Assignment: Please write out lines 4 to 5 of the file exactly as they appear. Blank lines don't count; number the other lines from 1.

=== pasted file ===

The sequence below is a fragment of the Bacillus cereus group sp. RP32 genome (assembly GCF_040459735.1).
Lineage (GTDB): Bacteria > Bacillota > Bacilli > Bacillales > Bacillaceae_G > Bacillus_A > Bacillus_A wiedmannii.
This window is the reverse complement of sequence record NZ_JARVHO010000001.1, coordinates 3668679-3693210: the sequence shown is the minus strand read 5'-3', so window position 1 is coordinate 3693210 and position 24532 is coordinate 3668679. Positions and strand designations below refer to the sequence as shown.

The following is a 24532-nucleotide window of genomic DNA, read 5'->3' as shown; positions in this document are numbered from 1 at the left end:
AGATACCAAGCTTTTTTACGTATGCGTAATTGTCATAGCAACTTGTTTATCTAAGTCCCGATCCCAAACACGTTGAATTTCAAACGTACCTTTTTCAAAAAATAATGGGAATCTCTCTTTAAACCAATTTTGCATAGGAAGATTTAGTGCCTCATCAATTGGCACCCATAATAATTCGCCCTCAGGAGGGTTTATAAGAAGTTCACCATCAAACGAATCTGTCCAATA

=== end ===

The following is a 24532-nucleotide window of genomic DNA, read 5'->3' as shown; positions in this document are numbered from 1 at the left end:
AGATACCAAGCTTTTTTACGTATGCGTAATTGTCATAGCAACTTGTTTATCTAAGTCCCGATCCCAAACACGTTGAATTTCAAACGTACCTTTTTCAAAAAATAATGGGAATCTCTCTTTAAACCAATTTTGCATAGGAAGATTTAGTGCCTCATCAATTGGCACCCATAATAATTCGCCCTCAGGAGGGTTTATAAGAAGTTCACCATCAAACGAATCTGTCCAATA